9. All of the following subjective historical findings are most suggestive of nonradiological clinical instability, EXCEPT FOR: a. Fatigue and inability to hold head up b. Intolerance to prolonged static postures c. Pain with coughing or sneezing d. Symptom improvement with external support

10. The first step for intervention in the treatment of patients with acute or Late Whiplash Syndrome involves.

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a. Education and reassure b. Home exercise c. Manual therapy d. Thermal modalities

11. When your late whiplash syndrome patient experiences the greatest pain provocation in the sagittal plane, which of the following lesions should be most suspected? a. b. c. d. Intervertebral disc lesion Muscle strain Uncovertebral joint irritation Zygapophyseal joint capsule sprain

12. Cervicogenic headaches have a symptom presentation that involves a triad of symptoms. All of the following are components of this triad, EXCEPT FOR: a. b. c. d. Neck pain Neck stiffness Tinnitus Unilateral headaches

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13. Nystagmus that initially increases with neck position change and then gradually subsides as that new position is held, is most likely which of the following? a. Abnormal Cortical control from a central nervous system disorder b. Cervicogenic vertigo from a proprioceptive disturbance c. Processing disturbances from a visual disturbance d. Vascular compromise, such as Vertebrobasilar insufficiency

14. Sharp-shooting upper extremity pain associated with late whiplash syndrome is most likely related to irritation of the: a. Dorsal root ganglion b. Nerve root c. Uncovertebral joint d. Zygapophyseal joint

15. All of the following systems are involved in a biopsychosocial model of treatment to chronic symptoms stemming from late Whiplash Syndrome, EXCEPT FOR: a. Behavioral system b. Cognitive system c. Psychophysiological system d. Sociocultural system

Answers:

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1. a 2. c 3. d 4. d 5. a 6. c 7. b 8. c 9. c 10. a 11. a 12. c 13. b 14. a 15. d

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See External File

Figure 1: Diagnosis and treatment algorithm of Whiplash Syndrome

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Table 1: Grades of Whiplash Related Disorders According to the Quebec Task Force on Whiplash Associated Disorders (WAD)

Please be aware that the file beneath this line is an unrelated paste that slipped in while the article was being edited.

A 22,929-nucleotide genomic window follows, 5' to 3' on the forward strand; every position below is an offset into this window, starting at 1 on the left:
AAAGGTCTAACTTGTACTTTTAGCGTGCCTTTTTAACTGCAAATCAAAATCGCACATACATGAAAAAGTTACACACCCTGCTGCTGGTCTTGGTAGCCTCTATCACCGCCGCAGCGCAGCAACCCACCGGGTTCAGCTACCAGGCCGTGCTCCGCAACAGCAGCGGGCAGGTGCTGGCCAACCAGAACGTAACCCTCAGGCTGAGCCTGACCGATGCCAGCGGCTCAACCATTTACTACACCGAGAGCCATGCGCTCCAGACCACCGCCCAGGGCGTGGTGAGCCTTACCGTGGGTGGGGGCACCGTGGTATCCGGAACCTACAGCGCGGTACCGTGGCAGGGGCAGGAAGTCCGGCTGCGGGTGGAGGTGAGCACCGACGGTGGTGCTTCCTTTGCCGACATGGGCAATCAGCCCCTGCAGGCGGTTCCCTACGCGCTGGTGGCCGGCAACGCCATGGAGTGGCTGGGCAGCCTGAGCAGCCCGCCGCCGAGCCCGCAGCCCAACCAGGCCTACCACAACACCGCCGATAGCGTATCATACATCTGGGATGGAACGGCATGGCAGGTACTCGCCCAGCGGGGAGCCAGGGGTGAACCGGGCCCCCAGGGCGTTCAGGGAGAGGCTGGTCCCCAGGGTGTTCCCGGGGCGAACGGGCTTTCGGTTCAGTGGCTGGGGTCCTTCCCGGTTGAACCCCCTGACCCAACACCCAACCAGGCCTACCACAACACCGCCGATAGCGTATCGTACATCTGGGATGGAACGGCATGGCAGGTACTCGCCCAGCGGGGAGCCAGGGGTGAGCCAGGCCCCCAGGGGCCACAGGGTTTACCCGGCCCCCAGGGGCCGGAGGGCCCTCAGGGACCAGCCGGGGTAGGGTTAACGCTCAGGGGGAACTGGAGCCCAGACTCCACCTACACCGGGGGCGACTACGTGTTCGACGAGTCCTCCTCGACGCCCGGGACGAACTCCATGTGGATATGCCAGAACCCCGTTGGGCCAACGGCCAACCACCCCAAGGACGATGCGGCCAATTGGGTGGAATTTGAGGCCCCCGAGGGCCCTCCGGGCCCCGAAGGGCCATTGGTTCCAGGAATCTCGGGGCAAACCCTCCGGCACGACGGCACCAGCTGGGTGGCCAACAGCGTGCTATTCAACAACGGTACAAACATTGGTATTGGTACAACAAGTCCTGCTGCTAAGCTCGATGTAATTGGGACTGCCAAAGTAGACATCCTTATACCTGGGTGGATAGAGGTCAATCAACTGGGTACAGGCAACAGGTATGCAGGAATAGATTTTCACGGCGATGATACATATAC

Grade 0 1 2 3 4

Description No Neck Symptoms or Physical Signs Neck Pain, Stiffness, or Tenderness only; No Physical Signs Neck Symptoms and Musculoskeletal Signs Neck Symptoms and Neurological Signs Neck Symptoms and Fracture or Dislocation

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Appendix A. Examination of the Cervical Spine Examination of the Cervical Spine Patients Name: Examiner: CHIEF COMPLAINTS Date:

INSPECTION

ACTIVE MOTIONS

Limited: Minimal (<20%), Moderate (20-50%), Severe (>50%) Pain (VAS): Minimal (1-3), Moderate (4-6), Severe (7-10)

Flexion Axial rotation, left Axial rotation, right Sidebend, left Sidebend, right Extension Extension with chin-tuck THREE DIMENSIONAL MOTION TESTS
Pain (VAS): Minimal (1-3), Moderate (4-6), Severe (7-10)

Sidebend with ipsilateral rotation with contralateral rotation Axial Rotation with ipsilateral sidebend with flexion with extension Axial Rotation with contralateral sidebend RESISTED TESTS
indicates ZAJ chondral indicates UVJ capsule indicates UVJ chondral indicates ZAJ capsule

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Strength Grade: Normal (5), Good (4), Fair (3), Poor (2), Trace (1), Absent (0)

Resisted shoulder girdle elevation: C2,3,4 Active Bilateral Arm Elevation Rule out shoulder dysfunction Resisted shoulder abduction: C5 Resisted shoulder adduction: C7 Resisted shoulder internal rotation: C5,6 Resisted shoulder external rotation: C5,6 Resisted elbow flexion: C5,6 Resisted elbow extension: C7 Resisted wrist extension: C6 Resisted wrist flexion: C7 Resisted thumb extension: C8 Resisted little finger adduction: T1 SENSORY TESTING REFLEX TESTING C4 (Supraclavicular) C5 (Shoulder) C6 (Thumb) C7 (Middle finger) C8 (Little finger) T1 (Medial forearm) T2 (Medial arm) Scapulohumeral: C0-4 Biceps: C5,6 Brachioradialis: C5 Triceps: C7 Achilles Tendon: Patellar Tendon: Babinski:

EXTRA TESTS: Positive test indicated by specific symptom provocation/alleviation . Foraminal compression test (Radicular UE symptoms) Rotation in retracted/protracted position (Suboccipital or head pain) Sidebend in retracted/protracted position (Suboccipital or head pain) Alar Ligament Test Transverse Ligament of Atlas Test Palpation:

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Assessment:

16.